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Researchers observe and analyze concentrations of acetaminophen-cysteine adducts using HPLC with electrochemical detection.
A team of researchers from the Rocky Mountain Poison and Drug Center, the University of Colorado, Vanderbilt University, Arkansas Children’s Hospital, Michigan State University, and the University of Massachusetts has observed and analyzed concentrations of acetaminophen-cysteine adducts (APAP-CYS) using high-pressure liquid chromatography with electrochemical detection.
Acetaminophen toxicity is a significant contributing factor to acute liver failure, but concentrations of acetaminophen may go undetected by the time acute liver failure develops. Therefore, there is a great need for an indicator with an extended detection time. APAP-CYS specifically indicates exposure to acetaminophen, as concentrations greater than 1.1 nmol/mL suggest an overdose, which can lead to hepatic injury. In this study, the team investigated APAP-CYS concentrations that occur as a result of therapeutic dosing, toxicity from repeated dosing, and hepatic injury caused by non-acetaminophen hepatotoxins.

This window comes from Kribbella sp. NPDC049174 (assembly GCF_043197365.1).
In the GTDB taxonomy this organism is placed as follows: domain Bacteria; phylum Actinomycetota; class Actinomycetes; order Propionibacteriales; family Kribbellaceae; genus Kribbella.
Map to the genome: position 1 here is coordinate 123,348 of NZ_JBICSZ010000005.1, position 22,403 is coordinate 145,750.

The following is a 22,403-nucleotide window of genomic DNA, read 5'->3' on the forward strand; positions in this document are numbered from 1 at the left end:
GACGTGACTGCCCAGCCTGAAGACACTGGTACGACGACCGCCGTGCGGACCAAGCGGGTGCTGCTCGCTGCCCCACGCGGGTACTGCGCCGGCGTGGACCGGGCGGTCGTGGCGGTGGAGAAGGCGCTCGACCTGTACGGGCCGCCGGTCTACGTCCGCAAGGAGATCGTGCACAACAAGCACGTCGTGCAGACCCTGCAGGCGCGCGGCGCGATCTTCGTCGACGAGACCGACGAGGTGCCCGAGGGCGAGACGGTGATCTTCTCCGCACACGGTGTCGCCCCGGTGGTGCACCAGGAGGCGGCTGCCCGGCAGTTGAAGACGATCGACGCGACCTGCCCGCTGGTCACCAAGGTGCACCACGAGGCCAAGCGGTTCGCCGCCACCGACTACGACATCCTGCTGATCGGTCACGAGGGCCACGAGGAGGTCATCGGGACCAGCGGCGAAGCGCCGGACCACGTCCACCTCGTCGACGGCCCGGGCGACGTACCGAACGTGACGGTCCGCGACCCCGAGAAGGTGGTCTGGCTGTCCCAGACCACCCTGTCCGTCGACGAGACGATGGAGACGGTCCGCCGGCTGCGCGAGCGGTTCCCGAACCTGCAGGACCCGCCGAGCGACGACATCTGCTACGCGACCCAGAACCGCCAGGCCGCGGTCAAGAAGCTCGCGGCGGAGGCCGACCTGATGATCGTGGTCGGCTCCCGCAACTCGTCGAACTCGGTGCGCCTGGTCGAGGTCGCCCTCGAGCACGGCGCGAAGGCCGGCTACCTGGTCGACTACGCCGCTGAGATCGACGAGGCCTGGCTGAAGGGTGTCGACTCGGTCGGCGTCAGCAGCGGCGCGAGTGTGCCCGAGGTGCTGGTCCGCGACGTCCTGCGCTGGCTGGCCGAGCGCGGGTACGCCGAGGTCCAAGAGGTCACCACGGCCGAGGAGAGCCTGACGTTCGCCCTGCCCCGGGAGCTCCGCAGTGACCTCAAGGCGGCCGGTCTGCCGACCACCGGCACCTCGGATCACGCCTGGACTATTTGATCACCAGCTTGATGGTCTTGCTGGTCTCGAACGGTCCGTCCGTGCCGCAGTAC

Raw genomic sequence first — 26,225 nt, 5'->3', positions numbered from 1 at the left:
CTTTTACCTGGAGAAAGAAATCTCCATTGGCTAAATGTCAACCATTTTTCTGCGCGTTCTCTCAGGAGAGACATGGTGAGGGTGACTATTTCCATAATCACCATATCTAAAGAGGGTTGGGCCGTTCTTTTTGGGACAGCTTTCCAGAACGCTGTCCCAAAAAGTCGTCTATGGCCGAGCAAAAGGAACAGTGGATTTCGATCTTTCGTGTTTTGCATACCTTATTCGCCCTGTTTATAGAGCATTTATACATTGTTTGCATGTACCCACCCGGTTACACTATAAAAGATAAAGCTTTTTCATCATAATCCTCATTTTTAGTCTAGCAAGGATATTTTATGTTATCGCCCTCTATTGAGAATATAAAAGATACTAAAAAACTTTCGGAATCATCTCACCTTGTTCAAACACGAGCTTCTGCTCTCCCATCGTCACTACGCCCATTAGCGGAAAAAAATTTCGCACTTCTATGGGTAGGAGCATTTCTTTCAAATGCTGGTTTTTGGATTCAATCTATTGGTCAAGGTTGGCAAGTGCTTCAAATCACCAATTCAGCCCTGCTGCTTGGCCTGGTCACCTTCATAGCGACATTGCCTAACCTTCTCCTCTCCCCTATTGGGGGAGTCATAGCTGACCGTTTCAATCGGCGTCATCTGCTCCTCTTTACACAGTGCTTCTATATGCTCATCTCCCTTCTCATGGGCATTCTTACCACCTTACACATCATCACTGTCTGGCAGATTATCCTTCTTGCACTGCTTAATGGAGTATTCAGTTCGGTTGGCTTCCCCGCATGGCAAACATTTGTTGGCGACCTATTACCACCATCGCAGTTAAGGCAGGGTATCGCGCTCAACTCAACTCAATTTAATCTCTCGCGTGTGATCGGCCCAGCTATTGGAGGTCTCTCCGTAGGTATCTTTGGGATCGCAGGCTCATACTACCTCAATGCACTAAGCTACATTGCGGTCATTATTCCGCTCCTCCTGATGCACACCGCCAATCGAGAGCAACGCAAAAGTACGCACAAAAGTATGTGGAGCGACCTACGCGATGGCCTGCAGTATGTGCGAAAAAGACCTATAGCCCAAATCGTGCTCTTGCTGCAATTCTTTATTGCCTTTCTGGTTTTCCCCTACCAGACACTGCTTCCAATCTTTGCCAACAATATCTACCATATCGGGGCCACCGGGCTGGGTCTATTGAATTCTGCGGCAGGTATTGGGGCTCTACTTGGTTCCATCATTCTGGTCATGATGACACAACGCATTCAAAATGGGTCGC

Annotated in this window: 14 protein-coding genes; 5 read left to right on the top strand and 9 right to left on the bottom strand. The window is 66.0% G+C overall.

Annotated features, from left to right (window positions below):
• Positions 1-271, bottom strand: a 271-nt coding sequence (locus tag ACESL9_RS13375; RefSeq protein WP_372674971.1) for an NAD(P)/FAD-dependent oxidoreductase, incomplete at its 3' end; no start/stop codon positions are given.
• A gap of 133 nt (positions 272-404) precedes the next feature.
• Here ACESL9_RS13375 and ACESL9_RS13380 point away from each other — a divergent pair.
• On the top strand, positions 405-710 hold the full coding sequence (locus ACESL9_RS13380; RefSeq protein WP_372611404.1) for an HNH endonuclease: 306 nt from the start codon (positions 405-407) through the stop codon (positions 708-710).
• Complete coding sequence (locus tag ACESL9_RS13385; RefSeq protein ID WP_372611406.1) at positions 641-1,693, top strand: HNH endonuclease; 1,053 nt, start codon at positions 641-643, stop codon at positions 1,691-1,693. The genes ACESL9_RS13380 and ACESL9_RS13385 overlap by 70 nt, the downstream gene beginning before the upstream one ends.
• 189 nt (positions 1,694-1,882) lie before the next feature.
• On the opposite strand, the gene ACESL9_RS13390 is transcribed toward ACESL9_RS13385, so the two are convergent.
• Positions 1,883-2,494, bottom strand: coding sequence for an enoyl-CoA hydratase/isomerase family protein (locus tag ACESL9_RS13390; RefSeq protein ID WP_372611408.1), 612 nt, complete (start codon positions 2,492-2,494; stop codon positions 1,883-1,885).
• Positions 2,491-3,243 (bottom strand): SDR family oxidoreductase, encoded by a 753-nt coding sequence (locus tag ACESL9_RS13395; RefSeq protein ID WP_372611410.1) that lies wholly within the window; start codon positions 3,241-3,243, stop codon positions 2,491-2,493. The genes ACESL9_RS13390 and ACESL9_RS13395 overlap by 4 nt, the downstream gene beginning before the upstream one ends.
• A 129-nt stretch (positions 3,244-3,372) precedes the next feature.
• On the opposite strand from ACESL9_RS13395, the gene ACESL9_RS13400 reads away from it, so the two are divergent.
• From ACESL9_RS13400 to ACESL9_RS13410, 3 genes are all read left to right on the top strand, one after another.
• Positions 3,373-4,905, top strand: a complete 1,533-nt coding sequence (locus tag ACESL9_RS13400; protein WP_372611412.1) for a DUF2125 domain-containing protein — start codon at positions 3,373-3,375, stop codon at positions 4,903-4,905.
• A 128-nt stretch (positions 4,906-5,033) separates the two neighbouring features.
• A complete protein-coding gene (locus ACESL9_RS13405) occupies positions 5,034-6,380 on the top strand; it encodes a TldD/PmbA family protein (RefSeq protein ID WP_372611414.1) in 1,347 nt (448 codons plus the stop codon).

Three subject groups — nondrinkers, moderate drinkers, and alcohol abusers — were administered 4 g of acetaminophen per day. In a second study, patients who already had an overdose of acetaminophen, or another hepatotoxin, were observed. In each study, the patient samples were processed with gel filtration, and APAP-CYS was determined by high-pressure liquid chromatography using electrochemical detection. The team’s findings support earlier studies that claim APAP-CYS is a biomarker of acetaminophen exposure, with adduct concentrations dependent on the degree of exposure.
“It is likely that APAP-CYS will be a useful diagnostic test in cases in which the history and standard laboratory testing are not sufficient to establish acetaminophen as a cause of liver injury,” writes the team in the March 2011 issue of BMC Gastroenterology.